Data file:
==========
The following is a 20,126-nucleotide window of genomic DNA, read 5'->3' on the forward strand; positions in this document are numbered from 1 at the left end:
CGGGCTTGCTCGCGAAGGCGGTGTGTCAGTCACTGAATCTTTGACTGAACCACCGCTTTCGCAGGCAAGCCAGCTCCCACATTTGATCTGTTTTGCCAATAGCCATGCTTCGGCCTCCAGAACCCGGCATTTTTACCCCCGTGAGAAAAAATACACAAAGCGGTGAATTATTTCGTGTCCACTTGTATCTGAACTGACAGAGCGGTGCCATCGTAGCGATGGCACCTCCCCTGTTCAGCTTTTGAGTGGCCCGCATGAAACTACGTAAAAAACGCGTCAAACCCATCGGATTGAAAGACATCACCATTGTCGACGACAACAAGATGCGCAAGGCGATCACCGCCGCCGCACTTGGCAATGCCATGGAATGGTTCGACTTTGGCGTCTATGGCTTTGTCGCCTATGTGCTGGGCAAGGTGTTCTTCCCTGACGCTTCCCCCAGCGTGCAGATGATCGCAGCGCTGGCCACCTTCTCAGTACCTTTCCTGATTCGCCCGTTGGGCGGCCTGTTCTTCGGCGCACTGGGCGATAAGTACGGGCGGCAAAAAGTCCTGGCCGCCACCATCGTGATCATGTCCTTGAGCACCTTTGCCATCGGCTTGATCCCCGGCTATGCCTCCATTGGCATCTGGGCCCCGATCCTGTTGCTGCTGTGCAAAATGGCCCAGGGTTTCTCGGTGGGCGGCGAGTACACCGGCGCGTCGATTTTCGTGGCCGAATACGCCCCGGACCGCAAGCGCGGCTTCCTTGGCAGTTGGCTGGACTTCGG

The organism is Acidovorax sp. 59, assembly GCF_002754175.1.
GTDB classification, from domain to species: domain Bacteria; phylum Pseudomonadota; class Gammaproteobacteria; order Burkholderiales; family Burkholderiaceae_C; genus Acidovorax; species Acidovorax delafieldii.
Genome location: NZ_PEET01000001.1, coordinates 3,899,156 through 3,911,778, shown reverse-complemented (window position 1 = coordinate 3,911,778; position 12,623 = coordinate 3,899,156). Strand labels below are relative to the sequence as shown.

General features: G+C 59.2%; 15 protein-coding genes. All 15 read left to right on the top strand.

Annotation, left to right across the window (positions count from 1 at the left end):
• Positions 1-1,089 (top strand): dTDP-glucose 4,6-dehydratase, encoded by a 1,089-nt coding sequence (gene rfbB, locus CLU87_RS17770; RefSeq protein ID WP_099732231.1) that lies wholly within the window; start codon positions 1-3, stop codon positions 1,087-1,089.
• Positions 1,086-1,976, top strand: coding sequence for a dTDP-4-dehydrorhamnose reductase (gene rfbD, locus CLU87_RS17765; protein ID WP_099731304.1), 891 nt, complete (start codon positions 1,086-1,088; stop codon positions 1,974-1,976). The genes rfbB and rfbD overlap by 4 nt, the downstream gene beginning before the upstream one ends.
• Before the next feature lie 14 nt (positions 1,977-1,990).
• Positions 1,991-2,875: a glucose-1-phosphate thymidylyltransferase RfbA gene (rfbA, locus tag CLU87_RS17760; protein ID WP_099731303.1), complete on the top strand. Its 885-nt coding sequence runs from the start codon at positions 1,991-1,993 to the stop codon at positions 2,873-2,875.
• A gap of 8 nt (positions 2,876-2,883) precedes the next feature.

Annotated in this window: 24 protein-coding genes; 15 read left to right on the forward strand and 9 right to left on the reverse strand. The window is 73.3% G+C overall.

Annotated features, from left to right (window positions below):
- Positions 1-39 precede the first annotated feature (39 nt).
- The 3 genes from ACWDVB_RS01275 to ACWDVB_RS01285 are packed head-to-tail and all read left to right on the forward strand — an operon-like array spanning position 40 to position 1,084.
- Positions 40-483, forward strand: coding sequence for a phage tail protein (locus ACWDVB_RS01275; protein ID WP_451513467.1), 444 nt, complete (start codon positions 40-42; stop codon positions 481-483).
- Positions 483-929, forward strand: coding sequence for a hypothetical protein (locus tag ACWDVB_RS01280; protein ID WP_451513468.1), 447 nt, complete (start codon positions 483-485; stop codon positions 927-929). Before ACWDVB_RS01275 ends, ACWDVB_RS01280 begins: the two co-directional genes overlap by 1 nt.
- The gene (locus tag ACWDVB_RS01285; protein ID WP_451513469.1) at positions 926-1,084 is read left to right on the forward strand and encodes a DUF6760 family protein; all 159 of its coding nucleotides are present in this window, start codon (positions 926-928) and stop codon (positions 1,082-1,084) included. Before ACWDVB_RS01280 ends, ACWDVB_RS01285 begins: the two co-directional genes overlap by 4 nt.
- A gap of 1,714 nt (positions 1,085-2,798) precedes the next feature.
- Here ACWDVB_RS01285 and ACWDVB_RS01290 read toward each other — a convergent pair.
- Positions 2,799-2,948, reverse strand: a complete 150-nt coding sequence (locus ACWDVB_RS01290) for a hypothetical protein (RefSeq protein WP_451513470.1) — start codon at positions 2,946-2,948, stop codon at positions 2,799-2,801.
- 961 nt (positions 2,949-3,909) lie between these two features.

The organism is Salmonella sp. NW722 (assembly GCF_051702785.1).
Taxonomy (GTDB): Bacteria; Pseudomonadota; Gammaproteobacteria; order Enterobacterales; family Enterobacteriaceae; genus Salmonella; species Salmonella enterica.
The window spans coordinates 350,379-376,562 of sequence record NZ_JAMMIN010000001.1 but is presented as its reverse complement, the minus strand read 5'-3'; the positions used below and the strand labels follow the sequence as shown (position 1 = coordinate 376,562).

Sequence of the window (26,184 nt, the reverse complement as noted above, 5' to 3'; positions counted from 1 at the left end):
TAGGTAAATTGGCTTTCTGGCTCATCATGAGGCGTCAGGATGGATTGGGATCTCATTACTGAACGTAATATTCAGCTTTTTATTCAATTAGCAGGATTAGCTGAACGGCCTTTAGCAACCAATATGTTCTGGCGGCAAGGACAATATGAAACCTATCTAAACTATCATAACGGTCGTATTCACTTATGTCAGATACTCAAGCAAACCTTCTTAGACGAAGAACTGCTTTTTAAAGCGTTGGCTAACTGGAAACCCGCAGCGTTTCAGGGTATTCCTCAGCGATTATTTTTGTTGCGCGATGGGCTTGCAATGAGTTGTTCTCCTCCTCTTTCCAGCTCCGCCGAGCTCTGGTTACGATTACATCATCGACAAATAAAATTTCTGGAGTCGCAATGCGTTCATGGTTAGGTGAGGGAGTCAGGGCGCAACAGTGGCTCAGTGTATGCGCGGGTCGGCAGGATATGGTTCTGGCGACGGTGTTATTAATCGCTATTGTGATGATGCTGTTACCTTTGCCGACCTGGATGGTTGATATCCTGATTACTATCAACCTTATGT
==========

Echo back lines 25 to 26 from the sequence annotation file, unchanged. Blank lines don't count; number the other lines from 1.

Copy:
Taxonomy (GTDB): Bacteria; Pseudomonadota; Gammaproteobacteria; order Enterobacterales; family Enterobacteriaceae; genus Salmonella; species Salmonella enterica.
The window spans coordinates 350,379-376,562 of sequence record NZ_JAMMIN010000001.1 but is presented as its reverse complement, the minus strand read 5'-3'; the positions used below and the strand labels follow the sequence as shown (position 1 = coordinate 376,562).